Wednesday of Lent III: Psalm 95:1-9

Oh come, let us sing to the Lord;
    let us make a joyful noise to the rock of our salvation!
Let us come into his presence with thanksgiving;
    let us make a joyful noise to him with songs of praise!
For the Lord is a great God,
    and a great King above all gods.
In his hand are the depths of the earth;
    the heights of the mountains are his also.
The sea is his, for he made it,
    and his hands formed the dry land.

Oh come, let us worship and bow down;
    let us kneel before the Lord, our Maker!
For he is our God,
    and we are the people of his pasture,
    and the sheep of his hand.
Today, if you hear his voice,
    do not harden your hearts, as at Meribah,
    as on the day at Massah in the wilderness,
when your fathers put me to the test
    and put me to the proof, though they had seen my work.
10 For forty years I loathed that generation
    and said, “They are a people who go astray in their heart,
    and they have not known my ways.”
11 Therefore I swore in my wrath,
    “They shall not enter my rest.”

Did you sing the Matins service when you were a child? I grew up in a parsonage and we went to church a lot. I don’t regret that for a moment. When I was a child, on those non-Communion Sundays, we would often sing Matins and this Psalm is the basis for a part of that service, the canticle called “Venite.” That title is simply the first word of this song in Latin.

You might notice that the Psalm goes on a little bit after the Canticle in the order of Matins cuts off. Verses 8-11 were not in the Venite. These verses speak of God’s frustration with the people of Israel in the days of the Exodus when Moses led them. The language is strong. The psalmist enjoins us not to do what those people did.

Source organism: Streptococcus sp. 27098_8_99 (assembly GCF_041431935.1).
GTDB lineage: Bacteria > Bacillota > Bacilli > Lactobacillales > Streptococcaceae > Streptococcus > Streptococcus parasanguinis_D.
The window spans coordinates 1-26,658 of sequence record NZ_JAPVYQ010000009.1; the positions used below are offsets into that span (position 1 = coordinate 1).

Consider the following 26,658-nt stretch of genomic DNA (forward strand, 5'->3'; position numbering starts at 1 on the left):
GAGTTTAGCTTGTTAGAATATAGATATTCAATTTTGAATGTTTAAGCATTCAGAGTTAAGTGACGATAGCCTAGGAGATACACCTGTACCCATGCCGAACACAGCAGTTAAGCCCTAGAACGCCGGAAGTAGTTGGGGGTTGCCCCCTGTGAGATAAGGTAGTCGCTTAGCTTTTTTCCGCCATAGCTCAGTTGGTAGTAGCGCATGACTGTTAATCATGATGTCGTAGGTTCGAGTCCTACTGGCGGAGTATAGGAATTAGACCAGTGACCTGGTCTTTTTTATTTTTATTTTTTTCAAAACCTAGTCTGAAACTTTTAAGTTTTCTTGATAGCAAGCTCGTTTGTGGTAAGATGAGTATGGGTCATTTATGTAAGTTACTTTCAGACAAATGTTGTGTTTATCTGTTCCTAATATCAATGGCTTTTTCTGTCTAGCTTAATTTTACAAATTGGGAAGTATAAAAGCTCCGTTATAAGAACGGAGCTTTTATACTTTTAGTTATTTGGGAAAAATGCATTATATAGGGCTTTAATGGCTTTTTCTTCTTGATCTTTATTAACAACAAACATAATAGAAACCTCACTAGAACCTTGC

In days of plague or war or disaster of some other sort, it would be easy to think that God is angry with us. Indeed, he does loathe sin and sinners. But while difficulties often distort our lives today, they should not distort the Bible too. God did loathe the grumbling and lack of trust by the people of Israel long ago, but he did not abandon them. He went with them into that desert and brought their faithful children to the Promised Land they had spurned.

It is a good thing that the Canticle has cut off those final verses of the Psalm. We too easily focus on the hard words we find there. The real message is in the first part of this psalm. We do have a reason to praise God. He is great and mighty. The whole of creation is in his hand. We come into his presence with thanksgiving and praise because the Lord our Maker is our God and we are the people of his hand. He cares for us. He loathed the rebellion, but he still cared. That did not change.

Do you know the canticle? Sing it at home today. If you don’t know the music, speak it as a prayer or follow this link to a conference at which they sing it. The Venite starts at about the one minute mark: Know that you are always welcome in the presence of God. You are the sheep of his hand and the people of his pasture.

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